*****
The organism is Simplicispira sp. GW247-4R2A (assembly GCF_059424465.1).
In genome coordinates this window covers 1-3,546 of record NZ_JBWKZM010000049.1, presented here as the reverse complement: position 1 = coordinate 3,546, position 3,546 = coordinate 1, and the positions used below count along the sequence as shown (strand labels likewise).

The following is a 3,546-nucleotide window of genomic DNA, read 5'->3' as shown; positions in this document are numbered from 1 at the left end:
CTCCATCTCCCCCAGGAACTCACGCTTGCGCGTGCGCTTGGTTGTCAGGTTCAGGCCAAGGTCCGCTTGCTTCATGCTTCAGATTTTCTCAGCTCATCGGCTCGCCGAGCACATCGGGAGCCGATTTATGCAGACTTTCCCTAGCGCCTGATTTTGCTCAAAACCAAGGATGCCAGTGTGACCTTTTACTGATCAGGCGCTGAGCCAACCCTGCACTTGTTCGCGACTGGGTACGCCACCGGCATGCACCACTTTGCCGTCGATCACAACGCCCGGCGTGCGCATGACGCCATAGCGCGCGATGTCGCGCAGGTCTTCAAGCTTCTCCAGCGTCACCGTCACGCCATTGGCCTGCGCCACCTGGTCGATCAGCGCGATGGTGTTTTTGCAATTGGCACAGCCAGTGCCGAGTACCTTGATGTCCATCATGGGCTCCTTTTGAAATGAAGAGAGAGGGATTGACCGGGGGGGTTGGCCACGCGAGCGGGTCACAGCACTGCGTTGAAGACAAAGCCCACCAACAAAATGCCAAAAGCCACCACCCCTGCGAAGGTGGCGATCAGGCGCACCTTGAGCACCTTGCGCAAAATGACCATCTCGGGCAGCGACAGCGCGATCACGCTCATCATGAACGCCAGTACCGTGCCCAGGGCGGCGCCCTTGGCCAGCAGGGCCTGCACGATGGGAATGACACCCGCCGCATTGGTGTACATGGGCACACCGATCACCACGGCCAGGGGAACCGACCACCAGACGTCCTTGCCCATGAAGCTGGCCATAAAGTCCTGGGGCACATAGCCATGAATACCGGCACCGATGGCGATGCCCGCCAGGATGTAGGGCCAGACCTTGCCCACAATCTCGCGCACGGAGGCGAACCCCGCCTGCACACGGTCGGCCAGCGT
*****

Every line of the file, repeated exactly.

The organism is Simplicispira sp. GW247-4R2A (assembly GCF_059424465.1).
In genome coordinates this window covers 1-3,546 of record NZ_JBWKZM010000049.1, presented here as the reverse complement: position 1 = coordinate 3,546, position 3,546 = coordinate 1, and the positions used below count along the sequence as shown (strand labels likewise).

The following is a 3,546-nucleotide window of genomic DNA, read 5'->3' as shown; positions in this document are numbered from 1 at the left end:
CTCCATCTCCCCCAGGAACTCACGCTTGCGCGTGCGCTTGGTTGTCAGGTTCAGGCCAAGGTCCGCTTGCTTCATGCTTCAGATTTTCTCAGCTCATCGGCTCGCCGAGCACATCGGGAGCCGATTTATGCAGACTTTCCCTAGCGCCTGATTTTGCTCAAAACCAAGGATGCCAGTGTGACCTTTTACTGATCAGGCGCTGAGCCAACCCTGCACTTGTTCGCGACTGGGTACGCCACCGGCATGCACCACTTTGCCGTCGATCACAACGCCCGGCGTGCGCATGACGCCATAGCGCGCGATGTCGCGCAGGTCTTCAAGCTTCTCCAGCGTCACCGTCACGCCATTGGCCTGCGCCACCTGGTCGATCAGCGCGATGGTGTTTTTGCAATTGGCACAGCCAGTGCCGAGTACCTTGATGTCCATCATGGGCTCCTTTTGAAATGAAGAGAGAGGGATTGACCGGGGGGGTTGGCCACGCGAGCGGGTCACAGCACTGCGTTGAAGACAAAGCCCACCAACAAAATGCCAAAAGCCACCACCCCTGCGAAGGTGGCGATCAGGCGCACCTTGAGCACCTTGCGCAAAATGACCATCTCGGGCAGCGACAGCGCGATCACGCTCATCATGAACGCCAGTACCGTGCCCAGGGCGGCGCCCTTGGCCAGCAGGGCCTGCACGATGGGAATGACACCCGCCGCATTGGTGTACATGGGCACACCGATCACCACGGCCAGGGGAACCGACCACCAGACGTCCTTGCCCATGAAGCTGGCCATAAAGTCCTGGGGCACATAGCCATGAATACCGGCACCGATGGCGATGCCCGCCAGGATGTAGGGCCAGACCTTGCCCACAATCTCGCGCACGGAGGCGAACCCCGCCTGCACACGGTCGGCCAGCGT